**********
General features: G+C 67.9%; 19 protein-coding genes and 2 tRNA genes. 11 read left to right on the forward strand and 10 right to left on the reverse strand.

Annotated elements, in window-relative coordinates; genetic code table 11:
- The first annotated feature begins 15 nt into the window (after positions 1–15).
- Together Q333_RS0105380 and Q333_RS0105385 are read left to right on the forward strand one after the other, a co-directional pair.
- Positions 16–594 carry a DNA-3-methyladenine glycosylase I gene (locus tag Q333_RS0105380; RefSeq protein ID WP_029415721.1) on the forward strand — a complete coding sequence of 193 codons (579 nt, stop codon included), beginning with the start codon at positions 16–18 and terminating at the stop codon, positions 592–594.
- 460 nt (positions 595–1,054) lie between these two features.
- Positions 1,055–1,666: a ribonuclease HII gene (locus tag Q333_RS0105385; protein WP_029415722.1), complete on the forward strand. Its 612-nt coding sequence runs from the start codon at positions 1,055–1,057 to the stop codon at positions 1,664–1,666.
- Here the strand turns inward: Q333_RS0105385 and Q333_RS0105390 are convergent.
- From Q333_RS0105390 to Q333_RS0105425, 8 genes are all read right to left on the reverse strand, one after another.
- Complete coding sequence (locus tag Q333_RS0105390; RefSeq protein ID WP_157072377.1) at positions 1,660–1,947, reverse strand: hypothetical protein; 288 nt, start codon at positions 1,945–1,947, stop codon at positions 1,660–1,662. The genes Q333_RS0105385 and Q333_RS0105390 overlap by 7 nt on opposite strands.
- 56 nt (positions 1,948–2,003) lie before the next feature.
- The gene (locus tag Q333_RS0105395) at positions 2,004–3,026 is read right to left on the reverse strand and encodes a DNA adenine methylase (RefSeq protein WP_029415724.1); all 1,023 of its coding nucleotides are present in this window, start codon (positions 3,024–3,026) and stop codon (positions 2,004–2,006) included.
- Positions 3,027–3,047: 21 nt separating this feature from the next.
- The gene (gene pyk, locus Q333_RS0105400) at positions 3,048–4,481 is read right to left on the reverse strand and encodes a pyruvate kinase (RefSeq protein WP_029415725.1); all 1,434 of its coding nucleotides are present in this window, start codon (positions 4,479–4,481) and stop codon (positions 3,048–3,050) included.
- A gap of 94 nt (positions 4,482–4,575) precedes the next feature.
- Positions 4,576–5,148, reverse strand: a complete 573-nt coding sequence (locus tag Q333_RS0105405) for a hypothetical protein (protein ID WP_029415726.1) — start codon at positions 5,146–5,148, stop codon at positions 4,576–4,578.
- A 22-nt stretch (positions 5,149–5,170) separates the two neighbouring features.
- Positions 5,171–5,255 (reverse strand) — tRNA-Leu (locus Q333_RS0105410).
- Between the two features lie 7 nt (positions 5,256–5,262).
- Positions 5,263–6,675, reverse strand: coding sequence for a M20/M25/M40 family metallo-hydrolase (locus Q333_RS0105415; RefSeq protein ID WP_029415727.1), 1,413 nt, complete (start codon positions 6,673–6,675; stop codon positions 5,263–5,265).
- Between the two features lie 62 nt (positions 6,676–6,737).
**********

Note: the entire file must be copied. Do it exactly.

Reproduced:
General features: G+C 67.9%; 19 protein-coding genes and 2 tRNA genes. 11 read left to right on the forward strand and 10 right to left on the reverse strand.

Annotated elements, in window-relative coordinates; genetic code table 11:
- The first annotated feature begins 15 nt into the window (after positions 1–15).
- Together Q333_RS0105380 and Q333_RS0105385 are read left to right on the forward strand one after the other, a co-directional pair.
- Positions 16–594 carry a DNA-3-methyladenine glycosylase I gene (locus tag Q333_RS0105380; RefSeq protein ID WP_029415721.1) on the forward strand — a complete coding sequence of 193 codons (579 nt, stop codon included), beginning with the start codon at positions 16–18 and terminating at the stop codon, positions 592–594.
- 460 nt (positions 595–1,054) lie between these two features.
- Positions 1,055–1,666: a ribonuclease HII gene (locus tag Q333_RS0105385; protein WP_029415722.1), complete on the forward strand. Its 612-nt coding sequence runs from the start codon at positions 1,055–1,057 to the stop codon at positions 1,664–1,666.
- Here the strand turns inward: Q333_RS0105385 and Q333_RS0105390 are convergent.
- From Q333_RS0105390 to Q333_RS0105425, 8 genes are all read right to left on the reverse strand, one after another.
- Complete coding sequence (locus tag Q333_RS0105390; RefSeq protein ID WP_157072377.1) at positions 1,660–1,947, reverse strand: hypothetical protein; 288 nt, start codon at positions 1,945–1,947, stop codon at positions 1,660–1,662. The genes Q333_RS0105385 and Q333_RS0105390 overlap by 7 nt on opposite strands.
- 56 nt (positions 1,948–2,003) lie before the next feature.
- The gene (locus tag Q333_RS0105395) at positions 2,004–3,026 is read right to left on the reverse strand and encodes a DNA adenine methylase (RefSeq protein WP_029415724.1); all 1,023 of its coding nucleotides are present in this window, start codon (positions 3,024–3,026) and stop codon (positions 2,004–2,006) included.
- Positions 3,027–3,047: 21 nt separating this feature from the next.
- The gene (gene pyk, locus Q333_RS0105400) at positions 3,048–4,481 is read right to left on the reverse strand and encodes a pyruvate kinase (RefSeq protein WP_029415725.1); all 1,434 of its coding nucleotides are present in this window, start codon (positions 4,479–4,481) and stop codon (positions 3,048–3,050) included.
- A gap of 94 nt (positions 4,482–4,575) precedes the next feature.
- Positions 4,576–5,148, reverse strand: a complete 573-nt coding sequence (locus tag Q333_RS0105405) for a hypothetical protein (protein ID WP_029415726.1) — start codon at positions 5,146–5,148, stop codon at positions 4,576–4,578.
- A 22-nt stretch (positions 5,149–5,170) separates the two neighbouring features.
- Positions 5,171–5,255 (reverse strand) — tRNA-Leu (locus Q333_RS0105410).
- Between the two features lie 7 nt (positions 5,256–5,262).
- Positions 5,263–6,675, reverse strand: coding sequence for a M20/M25/M40 family metallo-hydrolase (locus Q333_RS0105415; RefSeq protein ID WP_029415727.1), 1,413 nt, complete (start codon positions 6,673–6,675; stop codon positions 5,263–5,265).
- Between the two features lie 62 nt (positions 6,676–6,737).